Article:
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Create a Selling Organization

Argumentatively sales is the lifeblood of a company. However, if not properly staffed and managed the sales department can also be a liability. In smaller organizations, the sales department is often understaffed, consisting of the owners and possibly one or two other individuals. This creates a company dependency on just a few key individuals. Moreover, owners or key employees are often involved in the hiring and training process which means they must forego other important duties. Therefore the risk of a wrong hire can be disastrous to the bottom line. One way to get around this issue is to get more people involved in sales related activities. There are several methods to achieving this goal.

Internally all employees can participate in the selling process. Employees within other departments communicate with clients and prospects on a daily basis; customer service fields calls, finance establishes new accounts or calls on existing invoices, operations ask order related questions. With a little training these employees can learn to ask sales related questions, such as inquiring about upcoming projects or asking for referrals.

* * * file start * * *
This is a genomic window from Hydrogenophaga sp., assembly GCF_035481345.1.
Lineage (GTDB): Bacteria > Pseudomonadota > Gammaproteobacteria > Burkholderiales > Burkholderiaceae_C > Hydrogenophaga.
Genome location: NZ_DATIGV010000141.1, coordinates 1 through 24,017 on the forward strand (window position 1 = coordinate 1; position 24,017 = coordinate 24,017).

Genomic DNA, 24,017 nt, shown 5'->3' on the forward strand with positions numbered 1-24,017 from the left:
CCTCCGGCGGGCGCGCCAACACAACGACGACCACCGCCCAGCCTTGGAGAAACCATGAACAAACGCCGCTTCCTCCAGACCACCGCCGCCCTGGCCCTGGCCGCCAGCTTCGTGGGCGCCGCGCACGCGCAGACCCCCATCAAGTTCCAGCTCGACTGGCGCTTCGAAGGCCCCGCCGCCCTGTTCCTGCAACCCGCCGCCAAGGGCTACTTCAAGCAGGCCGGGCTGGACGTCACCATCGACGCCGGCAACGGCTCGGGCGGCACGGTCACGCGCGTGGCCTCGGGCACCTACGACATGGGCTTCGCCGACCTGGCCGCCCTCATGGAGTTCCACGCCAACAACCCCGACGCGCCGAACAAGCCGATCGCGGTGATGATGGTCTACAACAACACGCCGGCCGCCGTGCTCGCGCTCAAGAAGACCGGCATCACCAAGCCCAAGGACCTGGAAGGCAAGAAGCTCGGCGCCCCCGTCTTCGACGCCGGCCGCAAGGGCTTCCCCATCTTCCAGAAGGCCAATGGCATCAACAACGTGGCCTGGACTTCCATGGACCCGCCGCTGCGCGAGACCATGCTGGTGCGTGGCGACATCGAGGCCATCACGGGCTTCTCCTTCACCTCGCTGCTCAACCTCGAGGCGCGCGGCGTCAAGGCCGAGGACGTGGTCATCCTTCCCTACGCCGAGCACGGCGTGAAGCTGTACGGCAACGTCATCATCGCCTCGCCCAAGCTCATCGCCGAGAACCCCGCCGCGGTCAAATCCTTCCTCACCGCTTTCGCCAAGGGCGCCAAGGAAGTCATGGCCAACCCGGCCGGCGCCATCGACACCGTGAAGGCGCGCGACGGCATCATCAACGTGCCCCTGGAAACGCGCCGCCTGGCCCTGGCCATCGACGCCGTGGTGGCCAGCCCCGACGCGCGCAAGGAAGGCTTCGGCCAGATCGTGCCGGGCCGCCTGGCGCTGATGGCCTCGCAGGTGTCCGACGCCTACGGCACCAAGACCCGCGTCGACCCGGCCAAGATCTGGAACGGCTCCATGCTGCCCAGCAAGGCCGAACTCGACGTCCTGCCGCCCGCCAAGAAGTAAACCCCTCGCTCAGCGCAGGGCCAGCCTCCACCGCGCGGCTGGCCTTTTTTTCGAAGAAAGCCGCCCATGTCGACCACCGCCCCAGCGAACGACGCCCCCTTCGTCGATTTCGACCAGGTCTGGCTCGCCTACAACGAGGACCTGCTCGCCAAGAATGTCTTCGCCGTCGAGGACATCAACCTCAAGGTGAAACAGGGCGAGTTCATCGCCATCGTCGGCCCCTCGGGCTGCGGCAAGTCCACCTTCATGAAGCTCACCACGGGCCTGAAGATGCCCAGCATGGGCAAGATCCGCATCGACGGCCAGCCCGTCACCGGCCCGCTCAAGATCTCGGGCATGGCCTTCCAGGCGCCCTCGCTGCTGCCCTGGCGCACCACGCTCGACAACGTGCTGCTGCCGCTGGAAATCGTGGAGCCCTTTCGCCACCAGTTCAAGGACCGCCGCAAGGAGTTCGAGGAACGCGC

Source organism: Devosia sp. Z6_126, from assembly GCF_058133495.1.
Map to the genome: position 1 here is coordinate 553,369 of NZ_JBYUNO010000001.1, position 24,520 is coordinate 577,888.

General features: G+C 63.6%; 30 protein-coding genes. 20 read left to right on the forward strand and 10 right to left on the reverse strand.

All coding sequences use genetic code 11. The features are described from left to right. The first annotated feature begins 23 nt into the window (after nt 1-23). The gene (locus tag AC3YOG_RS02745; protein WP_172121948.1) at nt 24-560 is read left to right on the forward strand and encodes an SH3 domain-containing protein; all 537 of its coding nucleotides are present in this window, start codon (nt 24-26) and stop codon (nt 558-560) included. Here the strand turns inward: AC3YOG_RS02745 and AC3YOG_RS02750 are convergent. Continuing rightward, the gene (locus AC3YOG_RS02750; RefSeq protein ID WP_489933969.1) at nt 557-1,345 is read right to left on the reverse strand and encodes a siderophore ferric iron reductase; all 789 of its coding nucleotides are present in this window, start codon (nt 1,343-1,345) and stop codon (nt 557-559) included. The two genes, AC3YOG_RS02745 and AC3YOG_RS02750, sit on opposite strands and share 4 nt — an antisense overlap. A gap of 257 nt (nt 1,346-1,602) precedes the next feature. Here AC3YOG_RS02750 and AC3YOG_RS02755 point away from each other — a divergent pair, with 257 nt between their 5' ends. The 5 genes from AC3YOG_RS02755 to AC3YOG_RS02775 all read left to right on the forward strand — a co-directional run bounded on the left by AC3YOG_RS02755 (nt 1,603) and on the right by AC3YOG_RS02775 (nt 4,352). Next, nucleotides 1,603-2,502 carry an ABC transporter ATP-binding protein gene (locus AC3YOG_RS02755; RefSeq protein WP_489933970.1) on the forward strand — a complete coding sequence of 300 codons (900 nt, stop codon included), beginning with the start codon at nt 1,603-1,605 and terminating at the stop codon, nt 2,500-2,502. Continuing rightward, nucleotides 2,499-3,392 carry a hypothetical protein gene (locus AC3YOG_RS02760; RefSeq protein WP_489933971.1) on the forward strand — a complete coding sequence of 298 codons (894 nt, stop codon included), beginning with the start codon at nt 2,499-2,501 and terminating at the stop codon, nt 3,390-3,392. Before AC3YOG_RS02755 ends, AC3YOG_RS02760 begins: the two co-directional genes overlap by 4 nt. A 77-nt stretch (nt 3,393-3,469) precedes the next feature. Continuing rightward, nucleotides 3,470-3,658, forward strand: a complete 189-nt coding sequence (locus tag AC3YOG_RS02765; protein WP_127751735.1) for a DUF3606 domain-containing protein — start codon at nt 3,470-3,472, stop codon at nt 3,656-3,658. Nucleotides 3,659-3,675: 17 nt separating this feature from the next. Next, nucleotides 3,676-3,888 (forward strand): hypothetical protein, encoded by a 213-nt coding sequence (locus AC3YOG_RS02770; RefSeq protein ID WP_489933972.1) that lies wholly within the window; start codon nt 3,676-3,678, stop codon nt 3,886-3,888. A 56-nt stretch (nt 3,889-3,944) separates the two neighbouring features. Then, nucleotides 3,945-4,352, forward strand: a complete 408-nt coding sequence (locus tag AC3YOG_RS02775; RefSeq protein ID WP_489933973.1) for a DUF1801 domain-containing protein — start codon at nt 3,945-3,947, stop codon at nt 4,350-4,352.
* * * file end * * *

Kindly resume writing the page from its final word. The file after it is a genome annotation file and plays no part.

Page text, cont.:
Employees have friends and associates that may be interested in the company’s products/services. Often the main reason that such conversations do not take place is the person’s inability to effectively describe what the company does in a sales related fashion. Ask an internal employee to describe what the company does—you may find as many different answers as the number of people you ask. Providing all employees with a bit of sales training will go a long way.

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Companies can also consider creating a commission only sales force by offering referrals. This may motivate others to provide you with contact information or new opportunities that they would not otherwise have considered. In most cases a 10% commission is still less costly than the salary, expenses and overhead associated with a sales person.

Entrepreneurial businesses must think differently. They often lack adequate capital investment limiting the amount of people they can hire and marketing dollars they can invest.  For many small companies, becoming a selling organization can be an effective growth strategy.

Additional insights can be found in the ebook, 60 Key Esentials to Business Success: Leadership, Strategy, Finance, Operations, Marketing and Sales.

Lori Williams
About the Author: Lori Williams

Lori Williams is a well-known business consultant, speaker and writer. She is the founder of which is an online resource for business information and advice. Business Simply Put offers eBooks, Financial Tools, Webinars and Videos designed for start-ups and small businesses. Lori is also an adjunct professor for Entrepreneurial Studies at the University of Southern California.

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